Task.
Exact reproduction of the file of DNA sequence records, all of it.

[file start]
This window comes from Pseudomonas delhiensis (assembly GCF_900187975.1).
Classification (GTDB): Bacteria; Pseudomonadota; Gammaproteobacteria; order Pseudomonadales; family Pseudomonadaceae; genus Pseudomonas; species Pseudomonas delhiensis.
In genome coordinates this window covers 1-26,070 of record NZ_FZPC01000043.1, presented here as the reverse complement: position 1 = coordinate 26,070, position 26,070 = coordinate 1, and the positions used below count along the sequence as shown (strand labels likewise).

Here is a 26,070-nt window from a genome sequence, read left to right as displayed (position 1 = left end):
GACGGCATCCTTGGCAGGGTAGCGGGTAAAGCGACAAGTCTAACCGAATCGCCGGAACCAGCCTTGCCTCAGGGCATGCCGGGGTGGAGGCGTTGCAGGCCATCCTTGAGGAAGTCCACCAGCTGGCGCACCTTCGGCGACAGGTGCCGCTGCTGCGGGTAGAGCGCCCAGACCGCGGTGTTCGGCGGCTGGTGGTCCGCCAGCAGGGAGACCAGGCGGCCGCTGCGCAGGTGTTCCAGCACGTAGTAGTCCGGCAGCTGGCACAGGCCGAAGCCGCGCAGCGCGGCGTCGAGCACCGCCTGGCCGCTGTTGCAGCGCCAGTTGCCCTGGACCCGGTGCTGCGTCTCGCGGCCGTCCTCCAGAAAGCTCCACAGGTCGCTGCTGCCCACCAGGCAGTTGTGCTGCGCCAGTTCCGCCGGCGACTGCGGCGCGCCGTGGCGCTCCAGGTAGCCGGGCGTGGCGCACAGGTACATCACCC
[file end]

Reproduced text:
This window comes from Pseudomonas delhiensis (assembly GCF_900187975.1).
Classification (GTDB): Bacteria; Pseudomonadota; Gammaproteobacteria; order Pseudomonadales; family Pseudomonadaceae; genus Pseudomonas; species Pseudomonas delhiensis.
In genome coordinates this window covers 1-26,070 of record NZ_FZPC01000043.1, presented here as the reverse complement: position 1 = coordinate 26,070, position 26,070 = coordinate 1, and the positions used below count along the sequence as shown (strand labels likewise).

Here is a 26,070-nt window from a genome sequence, read left to right as displayed (position 1 = left end):
GACGGCATCCTTGGCAGGGTAGCGGGTAAAGCGACAAGTCTAACCGAATCGCCGGAACCAGCCTTGCCTCAGGGCATGCCGGGGTGGAGGCGTTGCAGGCCATCCTTGAGGAAGTCCACCAGCTGGCGCACCTTCGGCGACAGGTGCCGCTGCTGCGGGTAGAGCGCCCAGACCGCGGTGTTCGGCGGCTGGTGGTCCGCCAGCAGGGAGACCAGGCGGCCGCTGCGCAGGTGTTCCAGCACGTAGTAGTCCGGCAGCTGGCACAGGCCGAAGCCGCGCAGCGCGGCGTCGAGCACCGCCTGGCCGCTGTTGCAGCGCCAGTTGCCCTGGACCCGGTGCTGCGTCTCGCGGCCGTCCTCCAGAAAGCTCCACAGGTCGCTGCTGCCCACCAGGCAGTTGTGCTGCGCCAGTTCCGCCGGCGACTGCGGCGCGCCGTGGCGCTCCAGGTAGCCGGGCGTGGCGCACAGGTACATCACCC